## Numerical Example of Hierarchical Clustering

Minimum distance clustering is also called as single linkage hierarchical clustering or nearest neighbor clustering. Distance between two clusters is defined by the minimum distance between objects of the two clusters, as shown below.

For example, we have given an input distance matrix of size 6 by 6. This distance matrix was calculated based on the object features as explained in the previous section .

We have 6 objects and we put each object into one cluster (analogue to put a ball into a basket). Instead of calling them as objects , now we call them clusters . Thus, in the beginning we have 6 clusters. Our goal is to group those 6 clusters such that at the end of the iterations, we will have only single cluster consists of the whole six original objects.

In each step of the iteration, we find the closest pair clusters. In this case, the closest cluster is between cluster F and D with shortest distance of 0.5. Thus, we group cluster D and F into cluster (D, F). Then we update the distance matrix (see distance matrix below). Distance between ungrouped clusters will not change from the original distance matrix. Now the problem is how to calculate distance between newly grouped clusters (D, F) and other clusters?

That is exactly where the linkage rule comes into effect. Using single linkage, we specify minimum distance between original objects of the two clusters.

Using the input distance matrix, distance between cluster (D, F) and cluster A is computed as

Distance between cluster (D, F) and cluster B is

Similarly, distance between cluster (D, F) and cluster C is

Finally, distance between cluster E and cluster (D, F) is calculated as

Then, the updated distance matrix becomes

Looking at the lower triangular updated distance matrix, we found out that the closest distance between cluster B and cluster A is now 0.71. Thus, we group cluster A and cluster B into a single cluster name (A, B).

Now we update the distance matrix. Aside from the first row and first column, all the other elements of the new distance matrix are not changed.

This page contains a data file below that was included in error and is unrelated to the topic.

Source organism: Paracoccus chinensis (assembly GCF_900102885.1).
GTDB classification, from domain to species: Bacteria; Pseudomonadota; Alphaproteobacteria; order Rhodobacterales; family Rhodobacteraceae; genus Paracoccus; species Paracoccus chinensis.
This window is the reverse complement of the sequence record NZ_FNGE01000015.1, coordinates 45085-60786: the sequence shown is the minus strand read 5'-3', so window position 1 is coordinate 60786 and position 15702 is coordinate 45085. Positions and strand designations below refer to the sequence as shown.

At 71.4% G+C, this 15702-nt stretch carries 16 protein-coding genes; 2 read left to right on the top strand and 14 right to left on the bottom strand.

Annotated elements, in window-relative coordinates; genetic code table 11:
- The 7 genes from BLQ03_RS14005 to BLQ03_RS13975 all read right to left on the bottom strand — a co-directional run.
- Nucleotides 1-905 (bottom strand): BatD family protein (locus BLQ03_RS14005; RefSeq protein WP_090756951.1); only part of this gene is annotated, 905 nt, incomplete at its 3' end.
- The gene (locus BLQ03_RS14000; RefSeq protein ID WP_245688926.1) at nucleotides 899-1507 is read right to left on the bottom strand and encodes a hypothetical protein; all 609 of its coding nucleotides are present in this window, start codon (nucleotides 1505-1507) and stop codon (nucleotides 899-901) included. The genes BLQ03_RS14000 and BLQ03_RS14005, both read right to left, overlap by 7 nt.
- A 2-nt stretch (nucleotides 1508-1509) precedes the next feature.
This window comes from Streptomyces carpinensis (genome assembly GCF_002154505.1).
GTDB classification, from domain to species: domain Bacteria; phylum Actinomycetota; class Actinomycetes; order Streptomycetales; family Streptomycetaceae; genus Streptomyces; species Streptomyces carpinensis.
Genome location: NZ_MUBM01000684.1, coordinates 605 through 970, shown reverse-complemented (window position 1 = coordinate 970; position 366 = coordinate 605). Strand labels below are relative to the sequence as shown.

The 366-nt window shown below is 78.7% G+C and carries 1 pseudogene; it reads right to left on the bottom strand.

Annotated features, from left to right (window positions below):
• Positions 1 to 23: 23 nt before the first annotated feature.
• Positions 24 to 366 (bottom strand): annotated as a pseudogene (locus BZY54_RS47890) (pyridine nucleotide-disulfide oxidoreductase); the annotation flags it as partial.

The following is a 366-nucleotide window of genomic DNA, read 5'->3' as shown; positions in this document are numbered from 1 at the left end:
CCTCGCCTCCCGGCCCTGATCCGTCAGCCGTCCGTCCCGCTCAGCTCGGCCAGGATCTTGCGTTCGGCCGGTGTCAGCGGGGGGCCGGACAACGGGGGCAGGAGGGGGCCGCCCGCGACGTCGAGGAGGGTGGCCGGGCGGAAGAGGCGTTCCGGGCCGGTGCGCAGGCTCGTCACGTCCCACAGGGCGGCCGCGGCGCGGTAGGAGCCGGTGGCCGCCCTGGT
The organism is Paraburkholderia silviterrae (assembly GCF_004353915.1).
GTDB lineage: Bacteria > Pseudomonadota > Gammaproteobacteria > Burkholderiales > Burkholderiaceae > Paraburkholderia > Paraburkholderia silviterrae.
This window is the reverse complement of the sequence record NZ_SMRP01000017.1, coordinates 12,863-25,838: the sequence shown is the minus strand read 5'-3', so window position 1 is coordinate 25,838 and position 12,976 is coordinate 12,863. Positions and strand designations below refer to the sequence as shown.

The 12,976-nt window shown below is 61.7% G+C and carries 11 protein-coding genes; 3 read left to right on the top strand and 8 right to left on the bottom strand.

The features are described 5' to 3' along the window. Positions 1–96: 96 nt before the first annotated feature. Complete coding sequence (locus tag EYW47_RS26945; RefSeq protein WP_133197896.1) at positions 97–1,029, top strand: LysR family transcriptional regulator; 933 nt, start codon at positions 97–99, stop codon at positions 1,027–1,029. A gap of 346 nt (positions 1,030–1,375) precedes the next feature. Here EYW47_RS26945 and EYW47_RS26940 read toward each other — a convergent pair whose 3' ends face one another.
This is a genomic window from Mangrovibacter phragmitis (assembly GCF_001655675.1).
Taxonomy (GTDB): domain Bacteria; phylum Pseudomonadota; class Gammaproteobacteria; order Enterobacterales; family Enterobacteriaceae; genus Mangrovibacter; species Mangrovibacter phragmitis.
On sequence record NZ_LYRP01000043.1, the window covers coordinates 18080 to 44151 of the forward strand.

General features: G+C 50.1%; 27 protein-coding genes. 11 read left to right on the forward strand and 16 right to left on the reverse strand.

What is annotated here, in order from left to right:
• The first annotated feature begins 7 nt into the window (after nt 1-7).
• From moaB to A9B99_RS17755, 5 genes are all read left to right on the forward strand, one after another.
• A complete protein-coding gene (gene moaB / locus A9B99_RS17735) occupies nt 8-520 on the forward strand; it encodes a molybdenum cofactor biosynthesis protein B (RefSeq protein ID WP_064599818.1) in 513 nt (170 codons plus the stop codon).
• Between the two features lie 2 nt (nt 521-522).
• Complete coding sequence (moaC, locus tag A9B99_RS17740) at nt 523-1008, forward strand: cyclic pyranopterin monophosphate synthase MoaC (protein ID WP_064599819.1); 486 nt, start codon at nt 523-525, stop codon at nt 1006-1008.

Using the input distance matrix (size 6 by 6), distance between cluster C and cluster (D, F) is computed as

Distance between cluster (D, F) and cluster (A, B) is the minimum distance between all objects involves in the two clusters

Similarly, distance between cluster E and (A, B) is

Then the updated distance matrix is

Observing the lower triangular of the updated distance matrix, we can see that the closest distance between clusters happens between cluster E and (D, F) at distance 1.00. Thus, we cluster them together into cluster ((D, F), E ).

The updated distance matrix is given below.

Distance between cluster ((D, F), E) and cluster (A, B) is calculated as

Distance between cluster ((D, F), E) and cluster C yields the minimum distance of 1.41. This distance is computed as . After that, we merge cluster ((D, F), E) and cluster C into a new cluster name (((D, F), E), C).

The updated distance matrix is shown in the figure below

The minimum distance of 2.5 is the result of the following computation

Now if we merge the remaining two clusters, we will get only single cluster contain the whole 6 objects. Thus, our computation is finished. We summarized the results of computation as follow:

1. In the beginning we have 6 clusters: A, B, C, D, E and F
2. We merge cluster D and F into cluster (D, F) at distance 0.50
3. We merge cluster A and cluster B into (A, B) at distance 0.71
4. We merge cluster E and (D, F) into ((D, F), E) at distance 1.00
5. We merge cluster ((D, F), E) and C into (((D, F), E), C) at distance 1.41
6. We merge cluster (((D, F), E), C) and (A, B) into ((((D, F), E), C), (A, B)) at distance 2.50
7. The last cluster contain all the objects, thus conclude the computation

Using this information, we can now draw the final results of a dendogram. The dendogram is drawn based on the distances to merge the clusters above.

The hierarchy is given as (((D, F), E),C), (A,B). We can also plot the clustering hierarchy into XY space

Preferable reference for this tutorial is

Teknomo, Kardi. (2009) Hierarchical Clustering Tutorial.http://people.revoledu.com/kardi/tutorial/clustering/